Search Results

You are looking at 1 - 10 of 68 items for :

  • "Lagenaria siceraria" x
  • Refine by Access: User-accessible Content x
Clear All
Free access

Kai-Shu Ling and Amnon Levi

, all other cucurbits, including bottlegourd [ Lagenaria siceraria (Mol.) Standl.], are vulnerable to ZYMV infection. Natural infection of bottlegourd by ZYMV has been reported in Hawaii ( Ullman et al., 1991 ), India ( Verma et al., 2004 ), and Serbia

Free access

Jacob Mashilo, Hussein Shimelis, Alfred Odindo, and Beyene Amelework

Bottle gourd [ Lagenaria siceraria (Molina) Standl.] belongs to the Cucurbitaceae family. It is a diploid (2 n = 2 x = 22) vine crop widely grown in rural communities in South Africa ( Achigan-Dako et al., 2008 ; Beevy and Kuriachan, 1996 ). The

Free access

Jeung-Sul Han* and Chang Kil Kim

A procedure for producing transgenic bottle gourd plants by inoculating cotyledon explants with Agrobacterium tumefaciens strain AGL1 carrying a binary vector pCAMBIA3301, which contains glufosinate ammonium-resistant (bar) and the reporter (gus) genes, is describe. Infection was the most effective (highest infection frequency and index) when explants were co-cultivated with Agrobacterium for 6-8 days on co-cultivation medium supplemented with 0.001-0.1 mg/L L-a-(2-aminoethoxyvinyl) glycine (AVG). Transgenic plants were obtained with frequencies of about 0.2% when the explants were cultured on selection medium (MS medium supplemented with 3.0 mg/L BAP, 0.5 mg/L AgNO3, 500 mg/L cefotaxime, 2.0 mg/L DL-phosphinothricin, 0.3% sucrose and 0.8% Plant Agar. A histochemical gus assay, PCR and Southern blot analyses confirmed that transformation had occurred. Genetic analysis of T1 progenies showed that the transgenes were inherited in a Mendelian fashion. To our knowlege, this study represents the first report for Agrobacterium-mediated transformation in bottle gourd, rootstock for watermelon and other cucurbit crops in many countries.

Open access

Asma Mohammed Saeed Al-Kubati, Baoshan Kang, Liming Liu, Aqleem Abbas, and Qinsheng Gu

cropping ( Colla et al., 2010 ). For cucurbits, the bottle gourd ( Lagenaria siceraria ) is an essential rootstock used to improve the disease resistance of grafted plants (also known as a scion), especially watermelon or melon ( Gaion et al., 2017

Full access

Benjamín Moreno, Cristián Jacob, Marlene Rosales, Christian Krarup, and Samuel Contreras

. Lee, S. Ko, K. 2012 Development of fusarium wilt-resistant F1 hybrids of bottle gourd ( Lagenaria siceraria Standl.) for watermelon rootstocks. Cucurbitaceae 2012. Proc. Xth EUCARPIA Mtg. Genet. Breeding Cucurbitaceae, Antalya, Turkey, 15–18 Oct. 2012

Free access

Jesse Wimer, Debra Inglis, and Carol Miles

Grafting watermelon (Citrullus lanatus Thunb.) onto resistant rootstocks is used in many areas of the world to overcome soilborne disease losses including verticillium wilt caused by Verticillium dahliae Kleb. Currently, this disease poses a serious risk to watermelon growers in Washington State. To identify resistant rootstocks, the verticillium wilt reactions (chlorosis, necrosis, and wilting) of 14 nongrafted PI accessions including Benincasa hispida Thunb., Cucurbita moschata Duchesne ex Poir., and Lagenaria siceraria Molina Standl. from the U.S. Department of Agriculture National Plant Germplasm System (USDA NPGS); 11 nongrafted commercially available rootstocks; and, nongrafted ‘Sugar Baby’ watermelon (verticillium wilt–susceptible control) were visually assessed in a field naturally infested with V. dahliae at a rate of 17 colony-forming units (cfu) per gram of soil. Typical symptoms of verticillium wilt were observed on all entries. ‘Sugar Baby’ had the highest relative area under disease progress curve (RAUDPC) value (26.80), which was not significantly different from ‘64-19 RZ’, ‘Marvel’, PI 368638, PI 634982, and PI 642045 (average = 10.16). PI 419060 (1.46) had the lowest RAUDPC value, which was not significantly different from ‘Miniature Bottle Gourd’, PI 326320, PI 419016, PI 536494, PI 636137, ‘Strong Tosa’, ‘Strongtosa’, and ‘TZ 148’ (average = 3.36). The mean RAUDPC value of PI accessions (5.49) did not differ significantly from the mean value of the commercial rootstocks (5.68). Microsclerotia typical of Verticillium spp. were observed in the stems of all but one entry (PI 181913). In a greenhouse study, a subset of 12 entries were inoculated with V. dahliae, and by 22 days after inoculation (DAI), ‘Sugar Baby’ had a significantly higher disease rating than all entries except PI 419060, PI 438548, and ‘Titan’. A strong positive correlation was observed between the field and greenhouse studies. Results indicate that commercial rootstocks as well as PI accessions could be used to successfully manage verticillium wilt in Washington; however, grafting compatibility with watermelon must first be ascertained for the promising PI accessions. Although greenhouse-based verticillium wilt assays can be used to help predict rootstock performance in the field, accurate assessment may require manipulating environmental conditions (e.g., temperature and humidity) to approximate field conditions.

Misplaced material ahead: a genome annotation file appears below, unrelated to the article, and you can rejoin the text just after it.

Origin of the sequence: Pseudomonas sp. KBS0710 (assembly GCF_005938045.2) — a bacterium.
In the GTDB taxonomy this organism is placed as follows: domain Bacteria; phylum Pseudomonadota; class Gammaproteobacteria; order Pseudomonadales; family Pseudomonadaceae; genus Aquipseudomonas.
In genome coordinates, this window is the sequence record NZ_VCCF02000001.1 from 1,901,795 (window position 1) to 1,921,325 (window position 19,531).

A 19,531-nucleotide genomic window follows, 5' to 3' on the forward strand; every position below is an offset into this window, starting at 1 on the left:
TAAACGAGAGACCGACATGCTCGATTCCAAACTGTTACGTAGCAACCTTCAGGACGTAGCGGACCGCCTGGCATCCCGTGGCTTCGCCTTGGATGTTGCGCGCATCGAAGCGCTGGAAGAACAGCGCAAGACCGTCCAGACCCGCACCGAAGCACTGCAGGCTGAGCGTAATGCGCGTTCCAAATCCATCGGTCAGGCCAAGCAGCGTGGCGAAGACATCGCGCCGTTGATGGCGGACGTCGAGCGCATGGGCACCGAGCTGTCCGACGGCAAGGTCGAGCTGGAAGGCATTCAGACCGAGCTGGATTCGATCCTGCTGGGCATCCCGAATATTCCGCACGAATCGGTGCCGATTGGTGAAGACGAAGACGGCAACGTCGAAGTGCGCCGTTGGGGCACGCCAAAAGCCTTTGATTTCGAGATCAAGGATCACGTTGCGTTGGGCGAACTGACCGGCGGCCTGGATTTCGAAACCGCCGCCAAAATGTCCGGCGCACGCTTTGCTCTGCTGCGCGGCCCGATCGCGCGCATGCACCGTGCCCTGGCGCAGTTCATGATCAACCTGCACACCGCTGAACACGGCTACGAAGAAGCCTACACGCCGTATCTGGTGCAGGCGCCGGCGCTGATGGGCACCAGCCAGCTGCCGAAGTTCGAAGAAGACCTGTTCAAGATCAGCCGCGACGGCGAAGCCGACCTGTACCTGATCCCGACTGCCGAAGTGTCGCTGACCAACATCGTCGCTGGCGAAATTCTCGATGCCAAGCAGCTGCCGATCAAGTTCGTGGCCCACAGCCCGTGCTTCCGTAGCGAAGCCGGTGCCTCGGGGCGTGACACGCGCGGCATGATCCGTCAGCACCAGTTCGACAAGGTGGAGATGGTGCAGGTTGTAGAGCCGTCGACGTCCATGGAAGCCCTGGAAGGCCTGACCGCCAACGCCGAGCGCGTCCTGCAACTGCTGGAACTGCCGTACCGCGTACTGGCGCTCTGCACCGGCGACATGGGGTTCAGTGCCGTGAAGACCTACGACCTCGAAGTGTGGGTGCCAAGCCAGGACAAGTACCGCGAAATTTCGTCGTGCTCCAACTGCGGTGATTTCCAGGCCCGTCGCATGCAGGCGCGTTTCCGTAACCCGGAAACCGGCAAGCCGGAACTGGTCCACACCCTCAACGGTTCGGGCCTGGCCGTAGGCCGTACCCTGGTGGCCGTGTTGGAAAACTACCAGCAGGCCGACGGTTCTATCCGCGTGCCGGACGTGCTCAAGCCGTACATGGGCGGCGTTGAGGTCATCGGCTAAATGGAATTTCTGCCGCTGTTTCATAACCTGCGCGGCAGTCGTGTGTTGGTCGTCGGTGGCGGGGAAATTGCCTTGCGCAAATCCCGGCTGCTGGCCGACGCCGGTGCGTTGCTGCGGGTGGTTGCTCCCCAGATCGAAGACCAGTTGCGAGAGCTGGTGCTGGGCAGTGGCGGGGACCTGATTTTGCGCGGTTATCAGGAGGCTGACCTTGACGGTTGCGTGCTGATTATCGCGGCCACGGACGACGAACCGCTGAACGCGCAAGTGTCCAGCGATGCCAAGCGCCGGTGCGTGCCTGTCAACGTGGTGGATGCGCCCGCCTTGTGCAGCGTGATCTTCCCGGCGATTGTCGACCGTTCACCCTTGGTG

Full access

Matthew B. Bertucci, David H. Suchoff, Katherine M. Jennings, David W. Monks, Christopher C. Gunter, Jonathan R. Schultheis, and Frank J. Louws

Grafting of watermelon (Citrullus lanatus) is an established production practice that provides resistance to soilborne diseases or tolerance to abiotic stresses. Watermelon may be grafted on several cucurbit species (interspecific grafting); however, little research exists to describe root systems of these diverse rootstocks. A greenhouse study was conducted to compare root system morphology of nine commercially available cucurbit rootstocks, representing four species: pumpkin (Cucurbita maxima), squash (Cucurbita pepo), bottle gourd (Lagenaria siceraria), and an interspecific hybrid squash (C. maxima × C. moschata). Rootstocks were grafted with a triploid watermelon scion (‘Exclamation’), and root systems were compared with nongrafted (NG) and self-grafted (SG) ‘Exclamation’. Plants were harvested destructively at 1, 2, and 3 weeks after transplant (WAT), and data were collected on scion dry weight, total root length (TRL), average root diameter, root surface area, root:shoot dry-weight ratio, root diameter class proportions, and specific root length. For all response variables, the main effect of rootstock and rootstock species was significant (P < 0.05). The main effect of harvest was significant (P < 0.05) for all response variables, with the exception of TRL proportion in diameter class 2. ‘Ferro’ rootstock produced the largest TRL and root surface area, with observed values 122% and 120% greater than the smallest root system (‘Exclamation’ SG), respectively. Among rootstock species, pumpkin produced the largest TRL and root surface area, with observed values 100% and 82% greater than those of watermelon, respectively. These results demonstrate that substantial differences exist during the initial 3 WAT in root system morphology of rootstocks and rootstock species available for watermelon grafting and that morphologic differences of root systems can be characterized using image analysis.